While painting the back door I look out and see dark clouds in the west. The storms always come from the west. I run outside. Take the clothes off the line, releasing each clothespin, grabbing handfuls of socks, paint covered jean shorts, tshirts, flannel shirts, underpants, towels and toss them all in to a woven basket. Carefully I move the screen insert I’d been painting into the shed and fold up the tarp. I can hear the thunderclaps to the north. The roofers on my neighbor’s house still hammering away. I haven’t heard them cheering today.
I go to clean my paintbrush and think “it’s not raining, but I’ll probably get struck by lightening” and just then as if I imagined it, a lightning bolt comes down from the sky over our house. Thunder simultaneous. I rush inside with adrenaline. The sky opens up and then hail (Eric later describes it as a trillion ice cubes). The winds are so fierce that I think the Norway maple is going to split into five pieces. I watch the large sugar maple get rocked and twisted. Every single tree is spinning in circles, and so am I. Rushing from room to room. Peering out at the tree tops, tree bottoms. Counting my potted plants. Taking inventory. We lose power briefly and Eric’s meeting is abruptly ended.
“I’ve never seen a storm this fierce,” he says. I shake my head.
“Me neither.”
“Did you see the hail? My team asked if people were pelting stones at my windows it was so loud.”
In the end all we lose is a dead maple and all the tawny daylilies and Stella D’oros and sweet peas beneath it. My cardboard plant gets tossed over the edge of the porch and lands square in the middle of a bleeding heart, splitting her stems wide open. But I’m most concerned about the roofers. I still hear them working even when the thunder starts. Still when it begins to rain, and later still even through the hail I briefly hear their hammers. When the sun emerges so do all of the animals that were caught off guard. As I’m pulling the cardboard plant out from the arms of the bleeding heart a squirrel emerges from the bushes, drenched and dazed. He looks at me differently. Without his usual skepticism so I say “phew!” and he nods. I head out on to the roof to clean out the gutters. It hasn’t rained in so long I didn’t even know they were clogged until it was spilling over in sheets around the perimeter of the house. I see Eric down below, wandering around looking for me.
“Oh hi!” I call, and he looks up. I must be a strange bird.
“There you are,” he says. And heads on to assess the fallen tree.

Day 86: Saturday, June 6
It takes us three hours to replace the screen in the screen door, though the work isn’t consecutive. We start and stop. Eric heads inside to retrieve some tools and after fifteen minutes I go inside to check on him and find him on the phone, dealing with work. He’s been working 80 hour weeks lately.

We both feel guilty for not joining the protests. And I contemplate how being able to protest can be a privilege. Certainly not the same kind of privilege, but privilege none the less. There are folks who must work and can’t afford to protest. There are folks who can’t afford or find childcare. There are folks who can’t physically protest, especially now. Our vulnerable population needs to weigh weather or not they should be protesting during a pandemic because it puts their life in immediate danger. I recognize the urgency expressed by black Americans who are telling us that their lives are always in danger. This is unacceptable and has been for over 400 years. I feel strongly that being an ally comes in many shapes and sizes. One way is to march, if you are able. Another way is to advocate, donate, and listen. This is a marathon, not a sprint. Being shamed for not marching doesn’t help anyone. Being out on the street isn’t the only way to voice that police brutality is unacceptable. We need to be creative in the ways that we rise up. Because at some point the protests will end, but the advocacy can’t.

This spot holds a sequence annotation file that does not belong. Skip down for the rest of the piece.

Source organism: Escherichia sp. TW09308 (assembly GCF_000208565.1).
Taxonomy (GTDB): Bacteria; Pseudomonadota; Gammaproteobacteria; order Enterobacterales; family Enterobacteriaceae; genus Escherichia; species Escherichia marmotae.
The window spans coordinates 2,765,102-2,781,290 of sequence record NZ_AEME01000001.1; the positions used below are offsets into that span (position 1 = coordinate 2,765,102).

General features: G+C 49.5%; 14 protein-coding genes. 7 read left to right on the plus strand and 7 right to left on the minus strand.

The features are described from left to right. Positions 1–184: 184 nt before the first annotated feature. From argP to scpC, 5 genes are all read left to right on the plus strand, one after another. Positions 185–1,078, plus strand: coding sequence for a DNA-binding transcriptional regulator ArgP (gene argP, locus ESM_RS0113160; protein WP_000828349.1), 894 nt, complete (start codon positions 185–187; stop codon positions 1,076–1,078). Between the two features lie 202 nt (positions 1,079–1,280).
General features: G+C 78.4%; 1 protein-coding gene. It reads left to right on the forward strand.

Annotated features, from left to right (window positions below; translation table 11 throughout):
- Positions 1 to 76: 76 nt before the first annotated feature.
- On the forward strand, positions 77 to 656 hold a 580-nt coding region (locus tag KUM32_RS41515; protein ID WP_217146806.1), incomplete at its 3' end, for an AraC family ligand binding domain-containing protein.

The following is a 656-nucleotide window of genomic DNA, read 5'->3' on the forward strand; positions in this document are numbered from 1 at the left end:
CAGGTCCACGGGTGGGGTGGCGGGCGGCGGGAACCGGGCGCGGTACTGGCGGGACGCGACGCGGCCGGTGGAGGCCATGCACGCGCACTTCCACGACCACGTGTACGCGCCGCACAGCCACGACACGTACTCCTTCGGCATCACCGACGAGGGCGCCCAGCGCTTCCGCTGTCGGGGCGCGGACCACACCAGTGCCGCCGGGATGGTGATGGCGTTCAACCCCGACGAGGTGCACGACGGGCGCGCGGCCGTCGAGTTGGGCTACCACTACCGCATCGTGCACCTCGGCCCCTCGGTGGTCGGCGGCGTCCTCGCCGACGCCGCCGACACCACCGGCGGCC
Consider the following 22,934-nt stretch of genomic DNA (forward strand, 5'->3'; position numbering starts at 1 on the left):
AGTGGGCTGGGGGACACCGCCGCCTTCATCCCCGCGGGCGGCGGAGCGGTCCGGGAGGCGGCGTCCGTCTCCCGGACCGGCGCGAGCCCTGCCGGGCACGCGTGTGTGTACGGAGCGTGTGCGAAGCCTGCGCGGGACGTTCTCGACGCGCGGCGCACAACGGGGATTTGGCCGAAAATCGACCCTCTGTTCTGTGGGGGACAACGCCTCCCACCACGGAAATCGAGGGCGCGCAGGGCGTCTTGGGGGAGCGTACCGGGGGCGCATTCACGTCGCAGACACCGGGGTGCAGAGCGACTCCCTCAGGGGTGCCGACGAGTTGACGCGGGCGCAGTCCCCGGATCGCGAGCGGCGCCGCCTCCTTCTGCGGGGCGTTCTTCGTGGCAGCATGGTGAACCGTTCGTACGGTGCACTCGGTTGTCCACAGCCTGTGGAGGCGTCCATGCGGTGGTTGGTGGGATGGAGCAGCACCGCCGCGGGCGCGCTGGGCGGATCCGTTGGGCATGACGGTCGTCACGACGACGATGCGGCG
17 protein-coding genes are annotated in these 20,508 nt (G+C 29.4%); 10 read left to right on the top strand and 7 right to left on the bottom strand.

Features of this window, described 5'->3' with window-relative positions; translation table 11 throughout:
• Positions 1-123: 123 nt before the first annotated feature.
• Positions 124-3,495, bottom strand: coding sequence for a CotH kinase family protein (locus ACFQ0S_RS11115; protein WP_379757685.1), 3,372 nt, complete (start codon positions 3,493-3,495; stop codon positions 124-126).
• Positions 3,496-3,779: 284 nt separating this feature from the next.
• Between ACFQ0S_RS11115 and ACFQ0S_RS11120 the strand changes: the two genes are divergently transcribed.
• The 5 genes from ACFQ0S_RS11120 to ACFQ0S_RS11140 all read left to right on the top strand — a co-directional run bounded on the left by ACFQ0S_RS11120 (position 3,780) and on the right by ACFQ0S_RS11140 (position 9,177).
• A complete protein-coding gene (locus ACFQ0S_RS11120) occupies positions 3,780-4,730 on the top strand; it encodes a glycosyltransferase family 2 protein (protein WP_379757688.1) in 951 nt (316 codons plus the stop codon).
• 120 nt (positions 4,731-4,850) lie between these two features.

Day 87: Sunday, June 7
I walk up to the falls with Eric for the first time in weeks. It feels like a different place, quieted by undergrowth. The echoes of our voices stifled by a canopy of leaves. And of course, there are no people, or evidence that there has been in some time. That’s how we know things are opening back up.
I sit in my spot at the corner of Star Falls and remember when I could see to the other side. Now it’s obscured by filled out bushes and trees. The deluge of water has slowed to an imperceptible trickle. I recall my interest in the moss growing on the face of the waterfalls, [Day 24: “I contemplate the moss at the edge of the falls, saturated, inundated with water. Struggling to breathe. I know the waters soon will slow. The moss grew there for a reason. It’s soggy now, but it will thrive.”] It is thriving now, but breathing… I’m not so sure.

During our evening walk we meander through the Altamont Fair Grounds and wonder aloud if it will be held this year. As we pass through the gate I remark “There are so many people!” and then I laugh because there are only five people and one dog. But this is the country and this place is usually empty but for a few times a year. We wander down the alley that for one week in August is filled with food vendors. Beer and karaoke. Soft pretzels, pizza, corndogs, lemonade, cotton candy. Lights twirling and flashing. Carts and stands of plush toys hanging in neat stacks. The scent of fried dough and soft drinks obscuring the smell of animals and hay from other sections of the Fair. For one week of the year there are so many people of all shapes and sizes and colors. But now it’s all boarded up. The alley is empty and quiet.